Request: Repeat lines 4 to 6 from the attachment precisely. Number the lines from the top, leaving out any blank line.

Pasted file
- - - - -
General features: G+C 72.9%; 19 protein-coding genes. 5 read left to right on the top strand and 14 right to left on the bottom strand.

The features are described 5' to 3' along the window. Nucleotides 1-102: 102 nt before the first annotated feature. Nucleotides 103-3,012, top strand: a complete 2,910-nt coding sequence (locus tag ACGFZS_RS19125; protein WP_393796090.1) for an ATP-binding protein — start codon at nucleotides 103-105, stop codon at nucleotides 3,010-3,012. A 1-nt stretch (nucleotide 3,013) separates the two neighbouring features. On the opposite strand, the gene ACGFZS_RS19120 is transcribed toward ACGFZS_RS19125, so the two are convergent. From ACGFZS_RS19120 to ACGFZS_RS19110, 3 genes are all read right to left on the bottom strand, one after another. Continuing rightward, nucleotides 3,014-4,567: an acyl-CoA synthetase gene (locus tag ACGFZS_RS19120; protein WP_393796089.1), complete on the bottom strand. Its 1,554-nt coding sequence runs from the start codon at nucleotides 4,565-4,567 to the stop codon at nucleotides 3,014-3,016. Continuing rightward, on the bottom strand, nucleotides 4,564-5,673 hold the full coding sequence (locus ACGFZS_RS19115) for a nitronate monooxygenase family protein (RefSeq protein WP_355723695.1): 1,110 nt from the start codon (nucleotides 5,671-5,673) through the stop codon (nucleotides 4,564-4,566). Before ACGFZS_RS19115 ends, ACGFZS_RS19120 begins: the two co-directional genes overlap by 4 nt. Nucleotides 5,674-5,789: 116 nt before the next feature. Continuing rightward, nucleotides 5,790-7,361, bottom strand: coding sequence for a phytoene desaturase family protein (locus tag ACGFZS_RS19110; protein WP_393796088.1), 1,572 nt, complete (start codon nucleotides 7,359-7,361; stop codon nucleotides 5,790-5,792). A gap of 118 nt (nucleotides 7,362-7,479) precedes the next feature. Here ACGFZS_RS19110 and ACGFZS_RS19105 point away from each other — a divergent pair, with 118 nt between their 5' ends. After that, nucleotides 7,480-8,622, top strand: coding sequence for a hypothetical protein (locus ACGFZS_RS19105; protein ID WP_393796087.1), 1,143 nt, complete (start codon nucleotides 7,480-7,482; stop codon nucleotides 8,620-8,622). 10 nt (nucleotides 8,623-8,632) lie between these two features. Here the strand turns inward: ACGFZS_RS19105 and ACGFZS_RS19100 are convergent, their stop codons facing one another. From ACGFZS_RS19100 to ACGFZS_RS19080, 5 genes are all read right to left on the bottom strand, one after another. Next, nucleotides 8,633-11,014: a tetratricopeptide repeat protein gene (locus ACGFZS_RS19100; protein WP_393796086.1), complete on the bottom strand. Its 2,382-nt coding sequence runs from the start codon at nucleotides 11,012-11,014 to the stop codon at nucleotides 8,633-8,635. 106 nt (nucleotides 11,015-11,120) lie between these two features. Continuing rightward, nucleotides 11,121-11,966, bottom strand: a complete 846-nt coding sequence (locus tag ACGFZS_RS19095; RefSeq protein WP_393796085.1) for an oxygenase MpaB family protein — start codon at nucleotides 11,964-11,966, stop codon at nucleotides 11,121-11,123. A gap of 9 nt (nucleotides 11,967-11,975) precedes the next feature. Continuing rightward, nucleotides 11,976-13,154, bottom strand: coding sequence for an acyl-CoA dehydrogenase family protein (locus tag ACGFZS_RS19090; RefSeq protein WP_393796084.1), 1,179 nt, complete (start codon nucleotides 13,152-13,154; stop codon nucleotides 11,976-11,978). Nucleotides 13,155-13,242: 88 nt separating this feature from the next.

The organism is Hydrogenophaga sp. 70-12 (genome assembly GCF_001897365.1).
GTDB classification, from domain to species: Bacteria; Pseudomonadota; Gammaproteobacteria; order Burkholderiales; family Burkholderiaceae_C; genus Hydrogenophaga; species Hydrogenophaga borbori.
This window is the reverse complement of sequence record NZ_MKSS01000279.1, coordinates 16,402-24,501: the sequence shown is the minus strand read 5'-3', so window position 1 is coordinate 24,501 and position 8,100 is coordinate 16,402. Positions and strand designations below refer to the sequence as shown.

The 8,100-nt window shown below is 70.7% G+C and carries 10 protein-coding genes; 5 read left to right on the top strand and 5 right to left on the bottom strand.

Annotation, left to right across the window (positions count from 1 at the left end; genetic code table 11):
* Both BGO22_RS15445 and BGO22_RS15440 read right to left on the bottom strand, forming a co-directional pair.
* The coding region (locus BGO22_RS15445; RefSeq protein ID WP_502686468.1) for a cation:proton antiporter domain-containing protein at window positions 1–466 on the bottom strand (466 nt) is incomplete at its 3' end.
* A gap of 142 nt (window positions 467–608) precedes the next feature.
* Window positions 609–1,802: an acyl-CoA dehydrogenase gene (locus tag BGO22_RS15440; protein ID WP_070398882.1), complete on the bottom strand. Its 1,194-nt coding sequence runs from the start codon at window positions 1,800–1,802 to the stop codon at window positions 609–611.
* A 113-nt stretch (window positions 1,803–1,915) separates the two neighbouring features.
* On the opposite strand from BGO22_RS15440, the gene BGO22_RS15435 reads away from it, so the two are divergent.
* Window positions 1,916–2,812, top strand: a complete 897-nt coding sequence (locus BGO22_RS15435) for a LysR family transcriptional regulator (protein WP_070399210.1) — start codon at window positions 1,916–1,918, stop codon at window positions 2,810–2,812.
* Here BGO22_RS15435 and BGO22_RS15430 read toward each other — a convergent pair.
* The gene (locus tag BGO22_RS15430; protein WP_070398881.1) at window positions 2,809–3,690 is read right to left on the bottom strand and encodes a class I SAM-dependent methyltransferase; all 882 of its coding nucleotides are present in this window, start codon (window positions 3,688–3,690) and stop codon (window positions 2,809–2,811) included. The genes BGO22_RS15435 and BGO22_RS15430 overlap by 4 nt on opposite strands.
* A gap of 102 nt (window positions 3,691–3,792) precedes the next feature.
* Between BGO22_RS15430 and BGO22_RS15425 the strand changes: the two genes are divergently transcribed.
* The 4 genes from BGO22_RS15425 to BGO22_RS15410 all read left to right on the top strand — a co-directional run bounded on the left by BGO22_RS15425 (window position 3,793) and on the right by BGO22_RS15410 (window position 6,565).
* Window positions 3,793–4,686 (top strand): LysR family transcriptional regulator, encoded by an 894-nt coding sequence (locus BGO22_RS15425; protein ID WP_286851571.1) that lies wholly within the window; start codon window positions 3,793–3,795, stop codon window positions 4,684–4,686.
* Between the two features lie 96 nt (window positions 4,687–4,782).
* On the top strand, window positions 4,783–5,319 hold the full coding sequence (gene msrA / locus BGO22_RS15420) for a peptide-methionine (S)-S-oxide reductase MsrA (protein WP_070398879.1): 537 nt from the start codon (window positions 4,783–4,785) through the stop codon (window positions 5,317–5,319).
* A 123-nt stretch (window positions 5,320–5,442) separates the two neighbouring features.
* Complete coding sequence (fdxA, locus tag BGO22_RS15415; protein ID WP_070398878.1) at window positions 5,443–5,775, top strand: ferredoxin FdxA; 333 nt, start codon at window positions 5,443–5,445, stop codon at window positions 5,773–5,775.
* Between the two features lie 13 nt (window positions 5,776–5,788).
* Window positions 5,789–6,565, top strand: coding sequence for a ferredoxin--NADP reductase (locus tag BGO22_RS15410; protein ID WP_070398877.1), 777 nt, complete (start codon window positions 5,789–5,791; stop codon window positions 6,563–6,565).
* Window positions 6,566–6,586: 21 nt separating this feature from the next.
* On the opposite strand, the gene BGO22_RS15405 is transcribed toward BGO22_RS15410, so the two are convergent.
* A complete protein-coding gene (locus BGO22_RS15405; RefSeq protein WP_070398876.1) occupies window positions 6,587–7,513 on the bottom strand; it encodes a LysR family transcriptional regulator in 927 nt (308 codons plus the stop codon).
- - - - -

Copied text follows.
GTDB classification, from domain to species: Bacteria; Pseudomonadota; Gammaproteobacteria; order Burkholderiales; family Burkholderiaceae_C; genus Hydrogenophaga; species Hydrogenophaga borbori.
This window is the reverse complement of sequence record NZ_MKSS01000279.1, coordinates 16,402-24,501: the sequence shown is the minus strand read 5'-3', so window position 1 is coordinate 24,501 and position 8,100 is coordinate 16,402. Positions and strand designations below refer to the sequence as shown.

The 8,100-nt window shown below is 70.7% G+C and carries 10 protein-coding genes; 5 read left to right on the top strand and 5 right to left on the bottom strand.